Gilbert Cockton retired in February 2019 as Professor of Design Theory at Northumbria University, where he continues to supervise completing PhD students. He is currently a part-time research fellow in the School of Computing at the University of Sunderland. He has worked in Interaction Design for almost 40 years, starting with design and implementation of e-learning programs as a high school teacher, followed by freelance games programming. These interests led him to pursue a PhD on User Interface Architectures and Specification. Much of his time since his PhD studentship was spent working for and within businesses in the Scottish HCI Centre, for Bell Northern (now Nortel) research, MARI Computer Systems, Microsoft Research, several consultancy assignments and directing major regional digital sector support projects (Digital Media Network, CODEWORKS NITRO, HEFCE Digital CoKE). In the latter roles, he contributed to the establishment of the north east of England as a major centre of creative digital technology.
Gilbert’s Human-Computer Interaction research draws on a multidisciplinary background (Humanities and Applied Human Science bachelors and postgraduate degrees, Computer Science PhD, UK national NESTA fellowship on value-centred design). He has published on software architectures, specification notations, context of use, accessibility, usability, user experience, e-learning, design theory, and resources for design work (including agile/lean). His current interest is STEAM approaches to software design that balance and integrate creative, strategic and engineering factors. While agile approaches have made good progress over the last two decades, they still can learn much from creative and strategic business practices. At Northumbria University’s School of Design, he worked across a range of studio environments, which has given him extensive experience of creative practices that are still not properly understood in mainstream software design.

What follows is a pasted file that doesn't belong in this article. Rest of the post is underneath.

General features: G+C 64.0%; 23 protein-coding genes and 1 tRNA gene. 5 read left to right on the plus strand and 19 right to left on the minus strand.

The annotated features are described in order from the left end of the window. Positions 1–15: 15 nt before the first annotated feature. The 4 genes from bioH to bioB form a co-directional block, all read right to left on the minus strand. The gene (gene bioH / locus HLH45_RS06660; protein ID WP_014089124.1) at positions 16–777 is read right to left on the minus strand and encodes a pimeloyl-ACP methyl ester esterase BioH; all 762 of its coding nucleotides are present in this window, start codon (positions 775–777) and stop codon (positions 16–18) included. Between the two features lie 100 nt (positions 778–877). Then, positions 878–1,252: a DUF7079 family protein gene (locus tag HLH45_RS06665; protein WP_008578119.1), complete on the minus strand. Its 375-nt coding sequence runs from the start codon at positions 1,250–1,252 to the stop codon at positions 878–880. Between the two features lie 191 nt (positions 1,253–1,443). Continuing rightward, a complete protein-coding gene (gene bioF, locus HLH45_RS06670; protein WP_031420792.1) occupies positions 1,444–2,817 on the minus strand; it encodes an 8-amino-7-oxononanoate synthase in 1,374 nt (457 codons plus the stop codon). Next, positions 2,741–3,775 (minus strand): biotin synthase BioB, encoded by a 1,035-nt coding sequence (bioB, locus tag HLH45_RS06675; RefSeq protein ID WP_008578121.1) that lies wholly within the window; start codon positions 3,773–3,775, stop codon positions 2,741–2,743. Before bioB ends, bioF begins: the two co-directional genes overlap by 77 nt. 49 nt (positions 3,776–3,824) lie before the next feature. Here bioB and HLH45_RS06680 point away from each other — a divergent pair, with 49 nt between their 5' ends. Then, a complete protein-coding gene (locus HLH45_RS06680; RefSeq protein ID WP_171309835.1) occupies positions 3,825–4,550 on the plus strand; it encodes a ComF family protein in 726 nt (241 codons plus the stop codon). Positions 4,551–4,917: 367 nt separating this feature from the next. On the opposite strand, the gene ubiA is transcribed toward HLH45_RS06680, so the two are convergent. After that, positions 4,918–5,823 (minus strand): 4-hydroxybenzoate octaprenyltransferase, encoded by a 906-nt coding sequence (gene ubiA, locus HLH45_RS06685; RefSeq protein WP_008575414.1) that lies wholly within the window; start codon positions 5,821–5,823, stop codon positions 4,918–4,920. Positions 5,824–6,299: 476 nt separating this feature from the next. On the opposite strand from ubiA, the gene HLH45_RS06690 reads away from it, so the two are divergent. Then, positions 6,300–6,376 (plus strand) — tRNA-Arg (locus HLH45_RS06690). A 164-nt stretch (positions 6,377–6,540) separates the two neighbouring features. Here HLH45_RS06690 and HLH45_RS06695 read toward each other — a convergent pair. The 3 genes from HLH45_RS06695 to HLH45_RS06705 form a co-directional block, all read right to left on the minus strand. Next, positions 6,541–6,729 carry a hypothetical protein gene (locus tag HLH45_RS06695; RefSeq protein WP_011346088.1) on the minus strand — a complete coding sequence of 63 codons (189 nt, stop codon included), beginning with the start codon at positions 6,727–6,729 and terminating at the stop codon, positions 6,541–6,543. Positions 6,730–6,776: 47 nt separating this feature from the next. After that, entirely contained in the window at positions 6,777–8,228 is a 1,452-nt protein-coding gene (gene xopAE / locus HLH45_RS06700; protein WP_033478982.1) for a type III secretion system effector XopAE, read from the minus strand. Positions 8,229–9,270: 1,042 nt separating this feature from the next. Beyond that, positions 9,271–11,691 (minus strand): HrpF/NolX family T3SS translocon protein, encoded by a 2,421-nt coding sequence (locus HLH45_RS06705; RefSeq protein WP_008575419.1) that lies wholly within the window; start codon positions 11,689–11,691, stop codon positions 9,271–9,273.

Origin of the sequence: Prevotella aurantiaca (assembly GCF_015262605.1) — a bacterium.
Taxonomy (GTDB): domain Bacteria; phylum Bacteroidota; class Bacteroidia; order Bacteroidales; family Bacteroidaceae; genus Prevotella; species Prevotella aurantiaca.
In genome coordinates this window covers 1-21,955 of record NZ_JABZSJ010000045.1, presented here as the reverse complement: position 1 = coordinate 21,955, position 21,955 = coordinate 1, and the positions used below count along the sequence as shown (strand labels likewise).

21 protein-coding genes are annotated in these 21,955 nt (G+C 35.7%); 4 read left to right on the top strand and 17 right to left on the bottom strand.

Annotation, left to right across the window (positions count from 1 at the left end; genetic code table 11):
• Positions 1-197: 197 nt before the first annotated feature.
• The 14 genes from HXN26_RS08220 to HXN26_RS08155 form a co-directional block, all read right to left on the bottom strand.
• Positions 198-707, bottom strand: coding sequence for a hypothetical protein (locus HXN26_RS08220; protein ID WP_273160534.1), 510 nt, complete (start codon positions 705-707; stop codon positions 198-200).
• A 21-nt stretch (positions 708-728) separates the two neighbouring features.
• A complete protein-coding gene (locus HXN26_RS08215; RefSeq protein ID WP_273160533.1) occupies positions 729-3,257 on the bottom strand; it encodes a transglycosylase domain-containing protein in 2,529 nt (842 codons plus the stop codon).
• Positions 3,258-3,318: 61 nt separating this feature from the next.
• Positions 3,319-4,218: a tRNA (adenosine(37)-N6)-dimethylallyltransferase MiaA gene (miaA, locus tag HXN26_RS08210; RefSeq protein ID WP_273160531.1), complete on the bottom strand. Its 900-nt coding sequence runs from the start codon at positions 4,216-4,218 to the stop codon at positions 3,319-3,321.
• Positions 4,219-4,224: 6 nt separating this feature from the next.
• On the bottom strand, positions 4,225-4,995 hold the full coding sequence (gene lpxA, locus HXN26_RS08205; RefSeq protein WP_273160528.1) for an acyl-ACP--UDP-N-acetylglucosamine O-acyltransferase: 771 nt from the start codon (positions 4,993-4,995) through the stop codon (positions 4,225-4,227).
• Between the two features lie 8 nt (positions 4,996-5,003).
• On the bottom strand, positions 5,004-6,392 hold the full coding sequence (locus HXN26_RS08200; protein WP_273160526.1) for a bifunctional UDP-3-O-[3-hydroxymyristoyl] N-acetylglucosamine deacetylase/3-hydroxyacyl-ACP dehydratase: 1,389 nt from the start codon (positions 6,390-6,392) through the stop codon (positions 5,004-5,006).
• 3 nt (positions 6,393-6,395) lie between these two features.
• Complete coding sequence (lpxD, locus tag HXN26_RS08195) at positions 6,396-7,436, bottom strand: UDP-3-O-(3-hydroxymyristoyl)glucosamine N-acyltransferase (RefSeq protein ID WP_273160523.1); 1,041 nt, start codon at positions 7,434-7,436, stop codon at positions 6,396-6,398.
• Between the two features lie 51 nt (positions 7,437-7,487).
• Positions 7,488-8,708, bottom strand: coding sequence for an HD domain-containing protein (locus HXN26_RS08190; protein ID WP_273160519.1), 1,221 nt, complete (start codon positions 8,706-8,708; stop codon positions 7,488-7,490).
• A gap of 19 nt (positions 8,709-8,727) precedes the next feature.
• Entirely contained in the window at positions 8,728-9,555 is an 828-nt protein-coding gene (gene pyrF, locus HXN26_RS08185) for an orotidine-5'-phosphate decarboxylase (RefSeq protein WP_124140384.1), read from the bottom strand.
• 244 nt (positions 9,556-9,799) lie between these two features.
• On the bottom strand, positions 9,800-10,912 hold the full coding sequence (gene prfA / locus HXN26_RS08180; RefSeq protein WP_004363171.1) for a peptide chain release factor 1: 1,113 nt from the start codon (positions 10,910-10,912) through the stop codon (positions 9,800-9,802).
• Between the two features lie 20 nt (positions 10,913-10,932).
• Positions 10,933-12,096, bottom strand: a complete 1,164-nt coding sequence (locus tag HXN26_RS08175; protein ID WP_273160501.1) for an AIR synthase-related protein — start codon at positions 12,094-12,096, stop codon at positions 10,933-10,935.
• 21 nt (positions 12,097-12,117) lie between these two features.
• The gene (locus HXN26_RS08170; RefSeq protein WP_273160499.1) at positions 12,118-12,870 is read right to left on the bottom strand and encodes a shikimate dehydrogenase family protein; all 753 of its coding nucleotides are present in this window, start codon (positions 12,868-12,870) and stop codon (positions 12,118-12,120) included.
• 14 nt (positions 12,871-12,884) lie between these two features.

His work is highly cited, with over 260 publications since 1985 and almost 250 invited presentations in 23 countries (including 14 keynotes). He has presented courses for over 30 years to mixed academic and industry audiences at ACM CHI and other major events. He has served on editorial boards for journals and book series, and in major roles in IFIP and UK (BCS) conferences.. He has been involved in the supervision or examination of over 90 PhD students in Design, Computing and related HCI disciplines. He has directed funded projects with a total value of almost $9M including leadership roles in two large research networks spanning dozens of European countries (MAUSE and TwinTide). He has held 5 professorial positions in the UK and Netherlands (2 in Design and 3 in Computing). He has advised projects in Finland, Japan and Poland.
Gilbert is currently an Editor-in-Chief of ACM Interactions magazine. He has been involved in ACM SIGCHI since 1992, as co-chair for posters and short talks for INTERCHI’93. He was a general chair for CHI 2003 and has also chaired tracks at CHI 1998, 2000, 2009, 2010 and 2012, and was a subcommittee/associate papers chair for CHI 2000 and 2001, and from 2008-2011. Between 1997 and 2009 he served on a SIGCHI International Advisory Task Force, a publications working group, its Conference Management Committee, and its SIGCHI Social Impact and Service Awards Committee. He was a Member of the ACM Software Systems Award Subcommittee (1999-2003, Chair 2002).
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Being a Human-Focused Team Player in a Competitive Creative Industry
Many countries classify software as a creative industry. Creatively educated designers have become ever more common in software development over the last decade and a half, and are often...
- Full STEAM ahead: Putting an A fully and inseparably into STEAM practices for Software DesignContinued growth in the human well-being has long been seen to depend on continuing advances in STEM disciplines (Science, Technology, Engineering and Mathematics). However, in the last...
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- Full STEAM ahead: Putting an A fully and inseparably into STEAM practices for Software Design